Canberra: Joe Burns’ Test career has suffered many disruptions in the past and the opener was taking nothing for granted after hitting a career-best century against Sri Lanka on Friday, the first by an Australian batsman since October.
Burns was unbeaten on 172 on the opening day of the second Test at the Manuka Oval, making him the first Australian batsman to reach three figures since Usman Khawaja’s 141 in the drawn Dubai Test against Pakistan nearly four months ago.
It was Burns’ fourth century and came three years after his last Test hundred against New Zealand in February, 2016.
Since then, Burns was dropped during a woeful tour of Sri Lanka in 2016 only to be recalled for a single Test at home against South Africa later that year.
He was recalled again for one Test in Johannesburg during Australia’s infamous tour of South Africa when they became embroiled in a ball-tampering scandal.
The 29-year-old was subsequently dropped for the Test series defeats against Pakistan in the United Arab Emirates and the home Tests against India before being drafted in for the two Tests against Sri Lanka.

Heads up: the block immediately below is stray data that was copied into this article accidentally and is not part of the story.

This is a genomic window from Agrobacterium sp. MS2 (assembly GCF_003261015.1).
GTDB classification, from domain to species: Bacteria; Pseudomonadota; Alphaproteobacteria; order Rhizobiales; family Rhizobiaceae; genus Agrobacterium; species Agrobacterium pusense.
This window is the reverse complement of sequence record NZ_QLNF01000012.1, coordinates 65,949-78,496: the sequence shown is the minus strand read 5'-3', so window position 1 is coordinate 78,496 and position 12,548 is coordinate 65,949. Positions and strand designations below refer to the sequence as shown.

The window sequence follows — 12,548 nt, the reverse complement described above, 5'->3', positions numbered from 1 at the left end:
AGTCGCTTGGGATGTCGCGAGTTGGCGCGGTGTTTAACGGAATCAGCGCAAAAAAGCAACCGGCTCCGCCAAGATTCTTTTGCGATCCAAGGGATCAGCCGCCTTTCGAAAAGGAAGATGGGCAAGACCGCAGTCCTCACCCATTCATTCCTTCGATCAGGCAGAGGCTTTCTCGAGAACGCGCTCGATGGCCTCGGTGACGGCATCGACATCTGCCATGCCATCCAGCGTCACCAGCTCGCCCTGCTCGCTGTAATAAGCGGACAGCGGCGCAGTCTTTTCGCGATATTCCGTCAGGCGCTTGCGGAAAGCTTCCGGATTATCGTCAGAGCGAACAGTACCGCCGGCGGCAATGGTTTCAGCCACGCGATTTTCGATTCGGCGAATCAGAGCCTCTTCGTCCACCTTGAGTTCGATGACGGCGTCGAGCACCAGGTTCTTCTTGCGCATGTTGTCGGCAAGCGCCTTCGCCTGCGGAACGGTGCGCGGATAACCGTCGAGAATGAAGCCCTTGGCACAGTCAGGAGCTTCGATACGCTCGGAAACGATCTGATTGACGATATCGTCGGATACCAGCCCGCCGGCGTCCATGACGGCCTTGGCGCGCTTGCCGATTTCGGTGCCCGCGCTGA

“Look, it can be tough,” Burns told reporters on Friday. “Two very different circumstances, both extreme the way they unfolded, but that’s not just cricket, that’s life sometimes, you can’t plan too far ahead, take the good with the bad.
“It makes days like today — when you get to kiss the badge on your helmet — bloody good, that’s for sure. It makes you really appreciate the good days because you never know when’s your last Test match or when you’re going to be out of the team.
“You can’t take anything for granted, just have a responsibility to play as hard as you can and as best you can and what will be will be.
“It’s just one of those times where you appreciate a good day. You’ve got to do that in this game because you have a hell of a lot of bad days as well.”
Burns forged a huge fourth-wicket stand of 308 with Travis Head that helped Australia overcome a wobbly start to reach 384-4 at the close of play.
Burns praised Head for scoring his maiden hundred and said a recent visit to the Australian War Memorial in Canberra helped him appreciate the worth of representing the national team.
“I had that sense of your country and how lucky we are to play cricket for Australia,” said Burns.
“And how much you just want to make runs for the Australian people and get the chance to get to a hundred and have the crowd applaud you like that, there’s nothing better.”